TEXAS 2015
~THE 1940 AIR TERMINAL MUSEUM~

Copyright Ruud Leeuw Photos © R.Leeuw

Visiting Texas in november 2015 for music, aviation- and 'Old West Frontier' history, I had included several air museums in my itinerary.
The '1940 Air Terminal Museum - Houston Municipal Airport' was the first I visited, on nov. 10th, straight from the flight that brought us into Houston Int'l Airport (IAH); we collected our bags and our rental car and we drove to William P. Hobby Airport for a visit.

 

 

1940 Air Terminal Museum
Daylight was already fading when we arrived at the William P. Hobby Airport. Therefor I felt a bit rushed and got
confused because I drove past this building without noticing, looking for vintage aeroplanes, and arrived at a hangar
with a Lockheed Loadstar in front of it - but could not find an entrance. The museum is headquartered in this art-deco
terminal, with the cashier, gift shop and exhibits - staff will escort you to the hangar and the aeroplanes.

The 1940 Air Terminal Museum, Houston
The Museum showcases the rich heritage of civil aviation, including the airlines, general aviation and business aviation.
Exhibits include Houston's fascinating aviation history. The terminal and hangar are being restored and
operated by the Houston Aeronautical Heritage Society,

The 1940 Air Terminal Museum, Houston
The lounge has been nicely renovated, but one can see that the neighbouring rooms are fixed to 'rough & ready'.
The first phase of the exhibition opened in 2004 and a lot of work has been done since.

The 1940 Air Terminal Museum, Houston Municipal Airport

 

 

The 1940 Air Terminal Museum, Houston
These rooms have a wealth of information on early Houston operators; for Braniff it dates back to the 1930s.

The 1940 Air Terminal Museum, Houston
Braniff holds special meaning for me, for I witnessed it up close and personal in the early 1980s - Braniff Remembered

The 1940 Air Terminal Museum, Houston
Very nice display of memorabilia and mannequins.

The 1940 Air Terminal Museum, Houston

The 1940 Air Terminal Museum, Houston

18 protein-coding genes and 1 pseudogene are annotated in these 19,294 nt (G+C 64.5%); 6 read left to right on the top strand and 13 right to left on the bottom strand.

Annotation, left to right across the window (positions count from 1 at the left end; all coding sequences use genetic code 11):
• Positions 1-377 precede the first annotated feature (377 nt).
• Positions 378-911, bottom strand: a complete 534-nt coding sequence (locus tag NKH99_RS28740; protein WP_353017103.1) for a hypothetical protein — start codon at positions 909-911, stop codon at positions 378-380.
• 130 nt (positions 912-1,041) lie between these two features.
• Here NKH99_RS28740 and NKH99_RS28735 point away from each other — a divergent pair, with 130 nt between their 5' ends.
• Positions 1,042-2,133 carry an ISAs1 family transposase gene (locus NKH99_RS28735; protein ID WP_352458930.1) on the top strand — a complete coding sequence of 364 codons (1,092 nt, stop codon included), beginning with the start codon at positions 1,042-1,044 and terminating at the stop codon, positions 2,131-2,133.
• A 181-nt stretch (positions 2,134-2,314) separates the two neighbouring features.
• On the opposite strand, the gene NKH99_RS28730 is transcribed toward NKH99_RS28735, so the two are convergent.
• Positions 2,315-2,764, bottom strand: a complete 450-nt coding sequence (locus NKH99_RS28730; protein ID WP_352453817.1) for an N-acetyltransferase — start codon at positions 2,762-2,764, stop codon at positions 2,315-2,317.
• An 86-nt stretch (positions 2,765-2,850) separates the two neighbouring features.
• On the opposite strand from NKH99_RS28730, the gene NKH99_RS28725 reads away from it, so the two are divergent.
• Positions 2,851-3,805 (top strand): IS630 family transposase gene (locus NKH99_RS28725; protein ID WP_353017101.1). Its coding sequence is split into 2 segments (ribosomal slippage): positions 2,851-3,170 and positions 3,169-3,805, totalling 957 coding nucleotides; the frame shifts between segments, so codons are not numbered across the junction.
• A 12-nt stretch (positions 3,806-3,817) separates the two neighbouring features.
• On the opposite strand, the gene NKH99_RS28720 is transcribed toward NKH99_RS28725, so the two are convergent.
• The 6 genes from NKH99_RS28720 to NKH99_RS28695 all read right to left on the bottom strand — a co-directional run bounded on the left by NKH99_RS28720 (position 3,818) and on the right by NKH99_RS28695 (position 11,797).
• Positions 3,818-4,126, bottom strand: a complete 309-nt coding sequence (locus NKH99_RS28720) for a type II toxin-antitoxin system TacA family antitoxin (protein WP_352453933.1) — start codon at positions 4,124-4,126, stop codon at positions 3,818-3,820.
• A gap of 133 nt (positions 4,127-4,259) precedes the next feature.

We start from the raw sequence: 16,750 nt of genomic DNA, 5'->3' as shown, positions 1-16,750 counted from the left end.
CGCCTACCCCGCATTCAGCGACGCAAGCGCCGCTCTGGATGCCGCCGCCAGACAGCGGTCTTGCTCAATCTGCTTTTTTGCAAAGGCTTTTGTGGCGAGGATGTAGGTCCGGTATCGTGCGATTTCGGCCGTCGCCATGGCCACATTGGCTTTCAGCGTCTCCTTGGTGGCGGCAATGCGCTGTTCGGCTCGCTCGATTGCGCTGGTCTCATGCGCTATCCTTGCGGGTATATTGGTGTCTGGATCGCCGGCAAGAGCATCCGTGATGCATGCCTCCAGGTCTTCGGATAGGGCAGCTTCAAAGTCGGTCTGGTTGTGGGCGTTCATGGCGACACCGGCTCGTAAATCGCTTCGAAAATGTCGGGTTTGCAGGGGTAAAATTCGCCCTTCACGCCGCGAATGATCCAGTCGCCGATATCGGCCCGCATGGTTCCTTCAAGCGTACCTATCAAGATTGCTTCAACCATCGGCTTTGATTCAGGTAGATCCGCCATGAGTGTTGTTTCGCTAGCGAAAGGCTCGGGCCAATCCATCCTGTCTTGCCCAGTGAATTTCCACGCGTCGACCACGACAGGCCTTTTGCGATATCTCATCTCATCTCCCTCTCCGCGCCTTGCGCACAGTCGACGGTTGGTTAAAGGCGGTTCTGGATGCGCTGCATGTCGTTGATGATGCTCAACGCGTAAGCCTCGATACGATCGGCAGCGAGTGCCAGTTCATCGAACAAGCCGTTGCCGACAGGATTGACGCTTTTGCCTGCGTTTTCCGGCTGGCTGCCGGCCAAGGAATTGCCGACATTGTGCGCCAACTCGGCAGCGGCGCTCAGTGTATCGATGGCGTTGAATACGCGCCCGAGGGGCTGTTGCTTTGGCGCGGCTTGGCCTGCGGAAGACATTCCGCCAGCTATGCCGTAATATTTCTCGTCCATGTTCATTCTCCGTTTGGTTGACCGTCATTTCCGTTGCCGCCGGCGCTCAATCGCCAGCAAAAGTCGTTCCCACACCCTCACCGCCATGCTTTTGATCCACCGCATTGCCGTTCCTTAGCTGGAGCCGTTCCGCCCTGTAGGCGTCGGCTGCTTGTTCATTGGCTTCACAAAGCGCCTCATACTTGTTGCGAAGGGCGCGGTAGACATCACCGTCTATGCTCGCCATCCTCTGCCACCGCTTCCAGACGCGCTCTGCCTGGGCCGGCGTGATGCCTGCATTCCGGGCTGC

Braniff Airways (1928 - 1948) was formed by Paul & Tom Braniff, dba Tulsa-Oklahoma City Airline; reorganized in 1930.
Braniff took-over Mid-Continent in 1952 and Panagra in 1967. An attempted take-over by Eastern failed in 1980.
Braniff entered Chapter 11 on 12May1982 and ceased operations; restarts (BN Air, Braniff III, Braniff
Express) were made but never lasted very long. Final conclusion was in 1990. [Source ATDB.aero]

The 1940 Air Terminal Museum, Houston
Texas International Airlines Inc. was a US airline, known from 1944 until 1947 as Aviation Enterprises, until 1969
as Trans-Texas Airways (TTa), and as Texas International Airlines until 1982 when it merged with Continental
Airlines. It was headquartered here at William P. Hobby Airport (HOU) in Houston. [Source: Wikipedia]

The 1940 Air Terminal Museum, Houston

The 1940 Air Terminal Museum, Houston
With hubs at Dallas and Houston, Trans-Texas Airways (TTa) was a 'local service' airline, as designated by the federal
Civil Aeronautics Board (CAB) in Texas and surrounding states.In August 1953 it operated scheduled flights to 36
airports from El Paso to Memphis. By May 1968 TTa flew to 48 U.S. airports plus Monterrey, Tampico and
Veracruz in Mexico. The airline then changed its name to Texas International and continued to grow.

The 1940 Air Terminal Museum, Houston

The 1940 Air Terminal Museum, Houston

The 1940 Air Terminal Museum, Houston
Southwest is modern history. Houston is a focus city for Southwest Airlines, and was the 7th-largest city in
Southwest's network (as of 2015). Southwest opened its first international terminal at Hobby, it began
service from Hobby to Mexico and Central and South America on October 15, 2015. [Wikipedia]

 

 

 

The 1940 Airt Terminal Museum, Houston
I was taken to the hangar and found myself fortunate to see the Lockheed Lodestar outside. Over the weekend the